Foods to beat winter blues

Dark chocolate contains the neurotransmitter serotonin, which acts as a natural anti-depressant

UMNIA SHAHID December 29, 2014

Winter and great health go together like sardines and ice cream. Or, at least, that’s what many people think. Between December and February, living in Pakistan can feel like an exercise in mucus management and sun-stripped seasonal depression. But it doesn’t have to be that way. Both immunity and emotional well-being are within reach, with the right nutrients and the right foods. As compiled by Daily Mail, Rodal News, Self and Health magazine, stock your pantry to battle the winter blahs.

Dark chocolate

Our favourite treat stimulates the production of endorphins, chemicals in the brain that bring on feelings of pleasure. It also contains the neurotransmitter serotonin, which acts as a natural anti-depressant. And antioxidants in chocolate may also help to lower stress hormone production and reduce anxiety, frequently caused in winter time. But with chocolate, the darker, the better. Always choose dark chocolate with 75 per cent cocoa solids or higher to obtain the beneficial effects. People who suffer the winter blues often get deficient in a natural amino acid called trytophan, contained heavily in dark chocolate.


According to research, our plain old daal can efficiently help in beating winter blues. The folic acid in this staple has an effect on the brain that boosts mood. The body uses folic acid to create serotonin, which is a chemical that affects mood and boosts the feeling of well-being. Folic acid is fundamental for efficient brain function, and plays a significant role in maintaining mental and emotional health. If daal isn’t your thing, some foods that contain high amounts of folic acid are leafy greens, oatmeal, and wheat germ.


Unsurprisingly, one thing the majority of us will be deficient in during winter is vitamin D. Vitamin D is known as the ‘sunshine vitamin’ because our body produces it by synthesizing cholesterol, while absorbing natural sunlight. It can improve your mood and make you feel happier, especially during the doldrums in winter. When it’s cold and foggy (especially in Lahore), the lack of natural sunshine requires us to get our vitamin D from foods that are jam-packed in the vitamin. A perfect example would be mushrooms. Mushrooms, like our skin, produce vitamin D when exposed to sunlight. That’s why they are particularly high in this vitamin, naturally.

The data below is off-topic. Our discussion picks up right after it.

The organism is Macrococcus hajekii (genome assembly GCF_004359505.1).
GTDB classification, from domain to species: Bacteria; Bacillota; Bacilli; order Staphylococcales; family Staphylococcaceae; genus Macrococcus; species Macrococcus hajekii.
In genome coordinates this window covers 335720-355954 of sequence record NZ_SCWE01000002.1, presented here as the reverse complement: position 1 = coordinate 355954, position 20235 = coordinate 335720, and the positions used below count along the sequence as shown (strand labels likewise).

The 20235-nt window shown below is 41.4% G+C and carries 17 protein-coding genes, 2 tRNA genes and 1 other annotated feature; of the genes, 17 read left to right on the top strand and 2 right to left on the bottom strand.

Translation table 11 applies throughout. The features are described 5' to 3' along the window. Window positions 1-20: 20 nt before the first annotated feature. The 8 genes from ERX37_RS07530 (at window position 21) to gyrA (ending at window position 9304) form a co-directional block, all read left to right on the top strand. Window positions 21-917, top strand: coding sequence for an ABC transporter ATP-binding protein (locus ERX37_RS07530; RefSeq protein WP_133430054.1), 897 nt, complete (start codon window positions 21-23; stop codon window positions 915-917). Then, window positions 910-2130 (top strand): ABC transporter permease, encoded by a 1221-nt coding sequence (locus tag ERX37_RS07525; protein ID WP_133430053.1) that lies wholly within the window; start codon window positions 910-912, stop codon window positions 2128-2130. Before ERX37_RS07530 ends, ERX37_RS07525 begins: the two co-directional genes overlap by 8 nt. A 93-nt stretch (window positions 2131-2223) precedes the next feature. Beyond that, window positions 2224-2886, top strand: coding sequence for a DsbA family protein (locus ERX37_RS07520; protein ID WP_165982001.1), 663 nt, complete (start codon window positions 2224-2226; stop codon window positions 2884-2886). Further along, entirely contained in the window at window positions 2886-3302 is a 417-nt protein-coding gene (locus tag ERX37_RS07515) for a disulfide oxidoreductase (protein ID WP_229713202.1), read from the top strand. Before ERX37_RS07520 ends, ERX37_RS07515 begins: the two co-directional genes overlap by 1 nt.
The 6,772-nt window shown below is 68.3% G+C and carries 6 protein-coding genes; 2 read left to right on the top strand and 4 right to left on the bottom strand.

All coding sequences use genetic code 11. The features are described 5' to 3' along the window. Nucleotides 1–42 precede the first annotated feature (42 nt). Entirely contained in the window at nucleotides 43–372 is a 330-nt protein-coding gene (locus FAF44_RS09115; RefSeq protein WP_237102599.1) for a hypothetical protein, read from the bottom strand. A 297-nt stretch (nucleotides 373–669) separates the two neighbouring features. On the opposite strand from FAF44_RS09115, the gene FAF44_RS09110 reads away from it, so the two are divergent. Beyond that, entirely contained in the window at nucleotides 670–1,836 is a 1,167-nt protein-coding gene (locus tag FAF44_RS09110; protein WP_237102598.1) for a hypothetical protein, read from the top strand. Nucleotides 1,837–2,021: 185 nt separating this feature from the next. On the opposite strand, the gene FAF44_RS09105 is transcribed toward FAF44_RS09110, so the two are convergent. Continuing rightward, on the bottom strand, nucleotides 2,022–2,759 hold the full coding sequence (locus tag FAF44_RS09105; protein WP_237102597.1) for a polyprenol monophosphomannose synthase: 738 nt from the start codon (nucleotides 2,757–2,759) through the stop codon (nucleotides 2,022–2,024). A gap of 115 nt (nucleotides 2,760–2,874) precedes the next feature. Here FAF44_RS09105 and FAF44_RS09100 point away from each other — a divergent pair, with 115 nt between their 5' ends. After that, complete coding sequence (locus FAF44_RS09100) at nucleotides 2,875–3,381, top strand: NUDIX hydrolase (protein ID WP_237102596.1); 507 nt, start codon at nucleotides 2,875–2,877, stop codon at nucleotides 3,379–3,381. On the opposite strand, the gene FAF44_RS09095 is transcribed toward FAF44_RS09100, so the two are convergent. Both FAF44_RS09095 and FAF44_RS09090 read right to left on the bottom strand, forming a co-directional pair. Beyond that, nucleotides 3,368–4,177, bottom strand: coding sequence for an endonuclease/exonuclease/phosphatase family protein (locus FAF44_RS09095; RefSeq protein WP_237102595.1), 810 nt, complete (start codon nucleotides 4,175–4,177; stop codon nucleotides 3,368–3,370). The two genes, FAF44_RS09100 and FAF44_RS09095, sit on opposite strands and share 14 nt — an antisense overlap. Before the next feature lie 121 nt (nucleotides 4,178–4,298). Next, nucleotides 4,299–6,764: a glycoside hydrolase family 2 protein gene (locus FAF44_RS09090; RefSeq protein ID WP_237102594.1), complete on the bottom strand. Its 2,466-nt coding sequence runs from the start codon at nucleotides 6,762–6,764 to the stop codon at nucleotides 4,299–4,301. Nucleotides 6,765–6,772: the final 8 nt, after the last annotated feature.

Curry has long been among Pakistan’s favourite dishes and now there’s one more reason to eat your chicken qorma, as a vital ingredient may be the key to fending off the cold virus. Ginger, cayenne pepper and turmeric or haldi are used generously in desi curries and that’s what makes it a perfect meal to beat winter blues. Ginger and turmeric have long been hailed as the “fix-all elixirs,” thanks to their powerful antiviral properties repeatedly proven by extensive studies. Researchers found it may stave off viruses that cause sniffles and sore throats, helping to relieve common winter health issues.

Chicken Soup

There’s a reason your mom always had a bowl of this at the first sign of flu. Not only does chicken soup provide the fluids you need to help fight off viruses, but it also reduces the inflammation that triggers symptoms and leads to more colds that plague us during winter time. It’s not clear which ingredient in the soup provides the most benefit, but researchers believe it’s the combination of all the healthy vegetables and chicken that soothes symptoms and helps ease winter aches and pains.

Black Pepper

Ironically, the spice best known for making you sneeze can ward off sneeze attacks during winter time. Mix black pepper with vinegar, and the concoction can help increase the absorption of both herbal and over-the-counter medications. Black peppercorns are particularly high in piperine, a compound known for its anti-fever and pain-relieving properties. Pepper is a natural decongestant  — it contains chemicals that irritate your mucus membranes, making them produce thinner, more watery mucus and giving you a runny nose. This helps clear out nasal passages, which is a relief during winter time, explains Neil Schachter, MD, a professor at the Mt Sinai School of Medicine in New York City.


There is a good reason why Popeye was a cheerful chap. Spinach is rich in folate, required by the body for the production of the mood-boosting chemical and dopamine. To reap its benefit, aim for at least two portions of spinach daily. If spinach isn’t your thing, other green leafy vegetables, such as broccoli, cabbage and kale, are viable options. A point to note: lightly steam to preserve their nutritional content. Another reason to indulge in mum’s alu paalak.

Published in The Express Tribune, December 30th,  2014.

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